Wednesday, 25 September 2013

Watts chemistry fail - lands in Wonderland

Anthony Watts has had to reach for the Tums today following a bad attack of acid heartburn (archived). He now appears to be on a Lewis Carroll inspired project to redefine commonly accepted words.   As Humpty Dumpty put it:
'When I use a word,' Humpty Dumpty said in rather a scornful tone, 'it means just what I choose it to mean - neither more nor less.'
And today's word is


Princeton's Word Net defines acidification thus:
  1. acidification(noun)
    the process of becoming acid or being converted into an acid
For the hard of comprehension, that Anthony Watts and his commentary team, the first part is the important one.  The process of becoming acid.

You see, one of Anthony's biggest problems is that the oceans are not actually acidic.  They are actually alkaline and one suggestion is that the term should be becoming less alkaline.  But there is already a good and well worn word for that. It is acidification.  Scientists all over the world understand.  Perhaps retired TV weathermen don't.

I'm not sure if Anthony understands what is going on.  pH levels in the ocean, according to Wikipedia, have decreased by a pH of 0.11 since pre-industrial times. That might not seem a lot, but in terms of hydrogen ion concentrations, which is really what pH is a measure of, there has been a scary increase of 28.8%.  And if Watts isn't concerned by that, then perhaps he might remember that the ocean is a very big volume of water.  My calculator goes into meltdown when it gets into the number of zeroes we'd have to put on the end of 6 if we wanted to write Avagadro's Constant and convert that to the actual number of particles involved.  Let's not bother.  It's very big.

By 2100, it is projected that the pH will be down to 7.824, a whopping 126.5% hydrogen ion concentration increase.  It's hard to see that sort of change not affecting ecosystems. 

Yes, Anthony, a pH of 7.8 isn't actually acid, but it is becoming more acidic compared to the current pH.  Just because you don't like a word, doesn't make that word disappear in a puff of unsmoke and the world become just a little more like you would like it to be. The world doesn't work that way.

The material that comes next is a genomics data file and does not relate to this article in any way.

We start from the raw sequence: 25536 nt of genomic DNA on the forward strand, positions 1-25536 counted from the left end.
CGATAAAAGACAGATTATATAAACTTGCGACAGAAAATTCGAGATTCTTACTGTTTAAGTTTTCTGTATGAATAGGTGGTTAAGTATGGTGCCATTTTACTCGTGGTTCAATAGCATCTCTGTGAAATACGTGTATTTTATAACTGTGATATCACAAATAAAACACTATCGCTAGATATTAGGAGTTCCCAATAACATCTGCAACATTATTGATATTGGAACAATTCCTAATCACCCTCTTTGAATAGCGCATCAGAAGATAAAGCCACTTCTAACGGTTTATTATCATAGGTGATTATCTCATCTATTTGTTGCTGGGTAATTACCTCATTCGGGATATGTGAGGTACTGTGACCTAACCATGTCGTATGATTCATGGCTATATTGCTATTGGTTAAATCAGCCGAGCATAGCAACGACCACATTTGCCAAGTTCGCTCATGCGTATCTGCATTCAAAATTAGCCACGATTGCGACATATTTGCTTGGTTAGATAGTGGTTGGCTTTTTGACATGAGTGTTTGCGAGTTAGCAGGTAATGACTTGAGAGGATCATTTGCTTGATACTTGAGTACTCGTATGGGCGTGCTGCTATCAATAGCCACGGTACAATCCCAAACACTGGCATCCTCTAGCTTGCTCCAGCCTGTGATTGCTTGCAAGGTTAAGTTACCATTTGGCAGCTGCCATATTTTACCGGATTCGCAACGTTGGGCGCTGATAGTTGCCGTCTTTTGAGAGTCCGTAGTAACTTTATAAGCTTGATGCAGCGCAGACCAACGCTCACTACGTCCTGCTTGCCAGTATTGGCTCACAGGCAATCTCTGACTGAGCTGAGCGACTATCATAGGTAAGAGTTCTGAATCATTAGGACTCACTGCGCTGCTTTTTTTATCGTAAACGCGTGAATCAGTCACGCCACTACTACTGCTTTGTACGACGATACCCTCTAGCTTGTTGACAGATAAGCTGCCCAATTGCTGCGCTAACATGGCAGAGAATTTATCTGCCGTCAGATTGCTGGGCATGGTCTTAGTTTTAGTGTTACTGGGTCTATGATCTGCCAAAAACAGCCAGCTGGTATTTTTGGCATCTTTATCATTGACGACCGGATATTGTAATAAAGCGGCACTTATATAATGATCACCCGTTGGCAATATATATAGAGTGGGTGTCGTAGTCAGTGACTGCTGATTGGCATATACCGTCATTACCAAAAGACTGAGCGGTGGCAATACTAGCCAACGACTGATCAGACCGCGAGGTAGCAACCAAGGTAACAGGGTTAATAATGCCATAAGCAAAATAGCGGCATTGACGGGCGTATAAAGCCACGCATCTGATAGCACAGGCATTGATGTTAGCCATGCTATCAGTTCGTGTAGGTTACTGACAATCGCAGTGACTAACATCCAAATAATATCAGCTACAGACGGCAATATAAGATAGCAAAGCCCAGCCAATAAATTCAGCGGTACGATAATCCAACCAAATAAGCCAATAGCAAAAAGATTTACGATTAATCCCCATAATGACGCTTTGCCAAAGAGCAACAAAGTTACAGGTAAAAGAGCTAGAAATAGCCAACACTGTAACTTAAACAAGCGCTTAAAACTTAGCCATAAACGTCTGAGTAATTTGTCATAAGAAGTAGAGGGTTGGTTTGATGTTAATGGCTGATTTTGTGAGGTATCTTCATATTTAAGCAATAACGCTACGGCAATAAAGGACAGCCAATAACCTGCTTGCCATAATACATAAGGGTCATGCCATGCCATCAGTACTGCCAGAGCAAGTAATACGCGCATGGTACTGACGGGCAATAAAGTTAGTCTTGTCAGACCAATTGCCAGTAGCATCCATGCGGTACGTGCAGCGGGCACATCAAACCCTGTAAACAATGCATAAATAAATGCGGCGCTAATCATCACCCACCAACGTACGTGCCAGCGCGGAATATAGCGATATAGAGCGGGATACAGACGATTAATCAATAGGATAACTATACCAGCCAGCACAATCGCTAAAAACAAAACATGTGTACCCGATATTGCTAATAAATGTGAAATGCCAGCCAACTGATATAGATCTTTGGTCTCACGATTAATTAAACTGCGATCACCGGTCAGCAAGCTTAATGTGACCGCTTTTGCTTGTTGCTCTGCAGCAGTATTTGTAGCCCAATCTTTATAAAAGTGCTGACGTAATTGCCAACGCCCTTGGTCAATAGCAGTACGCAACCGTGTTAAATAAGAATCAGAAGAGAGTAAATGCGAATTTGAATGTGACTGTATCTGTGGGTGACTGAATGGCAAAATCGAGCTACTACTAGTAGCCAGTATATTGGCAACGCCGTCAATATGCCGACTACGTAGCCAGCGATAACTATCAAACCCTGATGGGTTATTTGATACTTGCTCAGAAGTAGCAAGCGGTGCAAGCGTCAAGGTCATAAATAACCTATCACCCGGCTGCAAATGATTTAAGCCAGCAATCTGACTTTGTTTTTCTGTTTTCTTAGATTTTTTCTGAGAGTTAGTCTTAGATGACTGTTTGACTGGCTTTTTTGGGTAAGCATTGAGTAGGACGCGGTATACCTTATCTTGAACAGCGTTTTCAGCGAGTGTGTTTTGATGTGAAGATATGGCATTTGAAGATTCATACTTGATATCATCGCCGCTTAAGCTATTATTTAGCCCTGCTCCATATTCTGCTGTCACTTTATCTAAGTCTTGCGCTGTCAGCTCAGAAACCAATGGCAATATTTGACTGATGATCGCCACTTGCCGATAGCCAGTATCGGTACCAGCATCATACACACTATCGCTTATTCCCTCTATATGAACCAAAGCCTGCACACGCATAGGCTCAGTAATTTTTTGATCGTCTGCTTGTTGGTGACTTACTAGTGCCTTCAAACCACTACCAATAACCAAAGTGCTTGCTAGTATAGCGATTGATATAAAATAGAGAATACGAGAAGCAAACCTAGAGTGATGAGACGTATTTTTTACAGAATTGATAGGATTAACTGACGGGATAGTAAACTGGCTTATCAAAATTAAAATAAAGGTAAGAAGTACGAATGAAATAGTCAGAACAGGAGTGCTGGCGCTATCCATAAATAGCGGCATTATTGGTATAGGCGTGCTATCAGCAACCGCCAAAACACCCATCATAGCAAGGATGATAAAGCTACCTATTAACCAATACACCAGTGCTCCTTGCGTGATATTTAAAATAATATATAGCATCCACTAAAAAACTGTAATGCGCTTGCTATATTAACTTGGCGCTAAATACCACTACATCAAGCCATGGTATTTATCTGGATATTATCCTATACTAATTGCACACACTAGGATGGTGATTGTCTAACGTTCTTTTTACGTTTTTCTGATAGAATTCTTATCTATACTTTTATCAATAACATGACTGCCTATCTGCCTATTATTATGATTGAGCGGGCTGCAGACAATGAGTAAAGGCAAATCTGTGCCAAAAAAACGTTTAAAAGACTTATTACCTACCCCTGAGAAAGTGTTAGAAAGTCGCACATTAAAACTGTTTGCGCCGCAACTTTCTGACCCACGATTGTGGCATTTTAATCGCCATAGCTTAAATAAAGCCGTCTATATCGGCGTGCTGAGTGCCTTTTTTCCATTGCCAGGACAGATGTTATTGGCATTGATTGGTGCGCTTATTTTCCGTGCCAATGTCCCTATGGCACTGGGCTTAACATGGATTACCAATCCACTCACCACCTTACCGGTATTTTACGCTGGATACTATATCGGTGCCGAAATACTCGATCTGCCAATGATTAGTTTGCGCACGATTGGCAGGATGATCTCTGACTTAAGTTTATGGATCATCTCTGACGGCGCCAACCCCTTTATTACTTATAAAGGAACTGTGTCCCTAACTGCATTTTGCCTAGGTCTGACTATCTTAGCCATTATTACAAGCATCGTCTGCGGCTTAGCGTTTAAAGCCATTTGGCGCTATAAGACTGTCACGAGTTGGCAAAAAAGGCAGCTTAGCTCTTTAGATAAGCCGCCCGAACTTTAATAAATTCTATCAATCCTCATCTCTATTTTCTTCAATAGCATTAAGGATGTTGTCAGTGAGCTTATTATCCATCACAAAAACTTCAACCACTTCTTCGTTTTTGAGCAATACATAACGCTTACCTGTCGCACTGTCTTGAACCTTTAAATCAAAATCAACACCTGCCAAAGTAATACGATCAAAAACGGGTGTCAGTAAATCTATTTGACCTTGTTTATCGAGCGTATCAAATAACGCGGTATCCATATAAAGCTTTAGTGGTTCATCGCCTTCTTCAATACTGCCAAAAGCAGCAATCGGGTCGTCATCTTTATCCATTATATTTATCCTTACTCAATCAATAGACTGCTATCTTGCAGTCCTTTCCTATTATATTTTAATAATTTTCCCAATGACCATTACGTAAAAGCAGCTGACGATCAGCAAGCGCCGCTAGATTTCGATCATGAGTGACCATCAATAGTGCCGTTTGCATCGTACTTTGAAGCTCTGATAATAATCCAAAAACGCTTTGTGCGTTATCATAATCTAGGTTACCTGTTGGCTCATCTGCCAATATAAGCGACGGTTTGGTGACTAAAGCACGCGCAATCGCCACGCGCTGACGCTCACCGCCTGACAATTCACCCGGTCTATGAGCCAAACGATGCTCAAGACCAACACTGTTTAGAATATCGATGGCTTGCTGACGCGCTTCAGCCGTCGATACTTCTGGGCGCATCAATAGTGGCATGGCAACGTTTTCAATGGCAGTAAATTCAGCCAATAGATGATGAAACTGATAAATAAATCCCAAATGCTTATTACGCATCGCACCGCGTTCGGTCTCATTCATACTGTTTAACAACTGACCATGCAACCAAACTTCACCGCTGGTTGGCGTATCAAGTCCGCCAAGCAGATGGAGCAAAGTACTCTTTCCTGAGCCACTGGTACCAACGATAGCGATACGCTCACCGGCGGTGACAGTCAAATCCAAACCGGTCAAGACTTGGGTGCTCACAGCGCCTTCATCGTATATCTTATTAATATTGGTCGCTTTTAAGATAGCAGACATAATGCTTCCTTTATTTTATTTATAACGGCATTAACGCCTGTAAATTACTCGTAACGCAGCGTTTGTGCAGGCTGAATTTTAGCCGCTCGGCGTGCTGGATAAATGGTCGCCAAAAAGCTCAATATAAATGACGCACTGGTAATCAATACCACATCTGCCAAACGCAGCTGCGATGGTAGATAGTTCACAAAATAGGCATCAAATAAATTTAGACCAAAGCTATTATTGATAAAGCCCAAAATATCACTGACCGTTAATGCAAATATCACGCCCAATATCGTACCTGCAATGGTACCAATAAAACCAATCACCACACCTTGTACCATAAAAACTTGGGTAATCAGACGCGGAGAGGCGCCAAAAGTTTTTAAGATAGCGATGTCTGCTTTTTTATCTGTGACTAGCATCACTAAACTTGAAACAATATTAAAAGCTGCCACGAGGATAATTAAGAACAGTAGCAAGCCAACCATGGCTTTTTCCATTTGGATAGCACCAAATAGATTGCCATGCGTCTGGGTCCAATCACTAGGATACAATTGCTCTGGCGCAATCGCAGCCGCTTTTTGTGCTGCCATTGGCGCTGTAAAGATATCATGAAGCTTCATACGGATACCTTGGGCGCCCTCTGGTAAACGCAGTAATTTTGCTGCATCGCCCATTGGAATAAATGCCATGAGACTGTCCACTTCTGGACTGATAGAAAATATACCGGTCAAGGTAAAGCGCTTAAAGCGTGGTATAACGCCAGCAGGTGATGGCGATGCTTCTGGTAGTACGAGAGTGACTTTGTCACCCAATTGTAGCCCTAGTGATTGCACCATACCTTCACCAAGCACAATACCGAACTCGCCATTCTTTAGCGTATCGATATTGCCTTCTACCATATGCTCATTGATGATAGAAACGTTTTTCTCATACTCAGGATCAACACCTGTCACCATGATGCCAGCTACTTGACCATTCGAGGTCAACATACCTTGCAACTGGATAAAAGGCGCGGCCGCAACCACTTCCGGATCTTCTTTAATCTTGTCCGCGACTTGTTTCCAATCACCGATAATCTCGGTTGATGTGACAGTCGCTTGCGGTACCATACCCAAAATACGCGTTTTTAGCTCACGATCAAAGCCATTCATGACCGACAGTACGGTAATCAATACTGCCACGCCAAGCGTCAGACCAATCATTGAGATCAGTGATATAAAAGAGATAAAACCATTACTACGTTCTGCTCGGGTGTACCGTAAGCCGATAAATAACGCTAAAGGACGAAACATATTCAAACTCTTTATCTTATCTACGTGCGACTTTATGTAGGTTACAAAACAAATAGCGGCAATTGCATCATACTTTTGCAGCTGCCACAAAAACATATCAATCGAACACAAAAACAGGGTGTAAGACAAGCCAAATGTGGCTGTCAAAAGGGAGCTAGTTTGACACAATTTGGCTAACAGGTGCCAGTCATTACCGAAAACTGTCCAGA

Where Anthony goes, the ducks walk into the echo chamber:
Shifting the goalposts again. “Well, gosh, we were wrong about CO2 causing global warming. But CO2 does cause ocean acidification. So we still need to tax carbon and de-industrialize the world.” This is part of step-down from AGW while at the same time maintaining the same goals.
Notice the same imprecise scare language: “silent crisis”, “profound impact”, “healing our oceans”.
All language has imprecision.  Mathematics, on the other hand, is a different matter. 
I find their logic fun. To use it in a slightly different example, when a cup of water changes in temperature from 90 degrees to 85 degrees, it is freezing. It is not frozen (as the deniers would point out), but it is freezing. 
No, the appropriate term would be cooling because freezing is a more precise process.  Get with the language program, John.

Greg just decides to deny the evidence:
“Earth System Models project…” Doesn’t that say it all? The tiny decrease in alkalinity is …modeled. Are there
Even if the Ph decrease was real isn’t there a big difference, since it’s a log scale, between 0.065 and 0.1?
“While ocean acidification is well documented in a few temperate ocean waters,…” Is it? Where? And is the measurement a real signal or buried in noise and they hope it’s real?